If all is well when the white coat is off, then we can dialogue on helping more pets, improving client compliance, fostering better teamwork, increasing client satisfaction, supporting team member retention and encouraging career success, all resulting in a workplace that we enjoy going to every day. (Well, almost every day.)

Be a Mentor, Coach and Sponsor

The mirror tells me I’ve reached an age at which I better have accumulated a little wisdom. I’ve been told gray hair is the price we pay for wisdom. (My kids confirm the gray hair part, but I’m not so sure they’d vouch for my having acquired any wisdom.)

My latest learning with respect to performance development includes the following: As with most of my good ideas, I stumble across them over the course of conversations, articles or podcasts. Nevertheless, I’ve learned to distinguish between mentoring, coaching and sponsoring. We need all three at various points in our life and career.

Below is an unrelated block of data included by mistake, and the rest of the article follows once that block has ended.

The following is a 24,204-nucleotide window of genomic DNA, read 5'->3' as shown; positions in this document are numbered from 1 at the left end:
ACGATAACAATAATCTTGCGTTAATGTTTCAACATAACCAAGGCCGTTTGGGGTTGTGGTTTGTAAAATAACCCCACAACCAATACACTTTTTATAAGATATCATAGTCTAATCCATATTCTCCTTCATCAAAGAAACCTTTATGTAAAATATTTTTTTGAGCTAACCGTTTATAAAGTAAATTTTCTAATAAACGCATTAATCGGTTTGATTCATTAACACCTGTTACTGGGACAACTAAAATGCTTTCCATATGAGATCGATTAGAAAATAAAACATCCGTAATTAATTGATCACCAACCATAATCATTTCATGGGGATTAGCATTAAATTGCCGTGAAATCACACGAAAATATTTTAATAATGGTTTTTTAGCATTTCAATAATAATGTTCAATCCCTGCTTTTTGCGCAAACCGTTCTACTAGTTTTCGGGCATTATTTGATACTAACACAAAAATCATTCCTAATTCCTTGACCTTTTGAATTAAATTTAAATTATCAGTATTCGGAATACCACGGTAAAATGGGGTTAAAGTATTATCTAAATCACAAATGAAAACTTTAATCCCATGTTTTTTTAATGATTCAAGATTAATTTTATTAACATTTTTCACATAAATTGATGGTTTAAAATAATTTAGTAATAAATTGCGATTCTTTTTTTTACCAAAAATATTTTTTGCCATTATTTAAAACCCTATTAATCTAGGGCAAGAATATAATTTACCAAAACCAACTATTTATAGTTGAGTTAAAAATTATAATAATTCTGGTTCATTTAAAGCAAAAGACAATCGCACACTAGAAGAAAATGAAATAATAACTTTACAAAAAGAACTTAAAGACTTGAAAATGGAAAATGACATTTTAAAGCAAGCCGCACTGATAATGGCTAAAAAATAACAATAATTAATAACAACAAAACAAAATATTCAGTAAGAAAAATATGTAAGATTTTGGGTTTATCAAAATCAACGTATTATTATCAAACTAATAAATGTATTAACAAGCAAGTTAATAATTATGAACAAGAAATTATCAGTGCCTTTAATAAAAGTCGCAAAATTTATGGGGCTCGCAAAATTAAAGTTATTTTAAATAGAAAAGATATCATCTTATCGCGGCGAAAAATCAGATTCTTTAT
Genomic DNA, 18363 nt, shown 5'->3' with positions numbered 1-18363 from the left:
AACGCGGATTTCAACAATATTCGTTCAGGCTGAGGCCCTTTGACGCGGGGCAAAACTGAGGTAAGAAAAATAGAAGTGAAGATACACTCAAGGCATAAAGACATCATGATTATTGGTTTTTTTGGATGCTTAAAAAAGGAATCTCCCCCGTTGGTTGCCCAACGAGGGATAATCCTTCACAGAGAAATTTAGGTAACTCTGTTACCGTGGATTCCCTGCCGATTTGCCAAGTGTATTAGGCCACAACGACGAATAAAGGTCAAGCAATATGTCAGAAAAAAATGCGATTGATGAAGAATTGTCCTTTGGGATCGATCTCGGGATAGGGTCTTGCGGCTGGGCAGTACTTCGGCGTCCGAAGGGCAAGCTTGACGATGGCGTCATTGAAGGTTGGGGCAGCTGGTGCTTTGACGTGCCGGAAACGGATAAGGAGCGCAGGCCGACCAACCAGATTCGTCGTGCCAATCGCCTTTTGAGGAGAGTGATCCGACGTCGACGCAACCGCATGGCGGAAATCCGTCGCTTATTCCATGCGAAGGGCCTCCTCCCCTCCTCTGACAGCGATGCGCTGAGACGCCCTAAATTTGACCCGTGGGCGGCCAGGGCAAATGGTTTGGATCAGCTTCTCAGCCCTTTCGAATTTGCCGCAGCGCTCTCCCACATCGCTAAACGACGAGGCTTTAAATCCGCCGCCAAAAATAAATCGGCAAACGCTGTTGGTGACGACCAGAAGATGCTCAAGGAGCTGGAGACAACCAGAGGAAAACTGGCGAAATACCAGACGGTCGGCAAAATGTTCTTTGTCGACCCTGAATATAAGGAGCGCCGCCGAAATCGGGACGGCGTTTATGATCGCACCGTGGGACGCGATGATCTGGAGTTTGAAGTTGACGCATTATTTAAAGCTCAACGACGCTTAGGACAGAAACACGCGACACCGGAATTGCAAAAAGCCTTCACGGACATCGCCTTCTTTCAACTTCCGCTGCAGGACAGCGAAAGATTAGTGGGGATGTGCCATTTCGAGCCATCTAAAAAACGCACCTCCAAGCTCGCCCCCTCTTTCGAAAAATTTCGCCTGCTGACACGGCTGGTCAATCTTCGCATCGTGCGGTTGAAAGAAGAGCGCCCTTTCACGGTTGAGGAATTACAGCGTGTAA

How I separate the three goes something like this:

  1. Veterinary students long for mentors upon graduation. The mentor is the wise, experienced sage who is there to listen, dry our tears, place a bandage on our skinned knee and encourage us to continue the journey.
  2. The coach is just as crucial but generally not as warm. The coach is there to congratulate us on our strengths but also clearly and honestly call out our weaknesses and challenge us to do better. Both the mentor and the coach are important to our continued growth.
  3. Once we’ve been fortunate enough to lead teams and surround ourselves with great people, we assume the obligation to sponsor some of those great people and promote them for more and more challenging and rewarding new roles.

In short:

  • Mentors: talk with
  • Coaches: talk to
  • Sponsors: talk for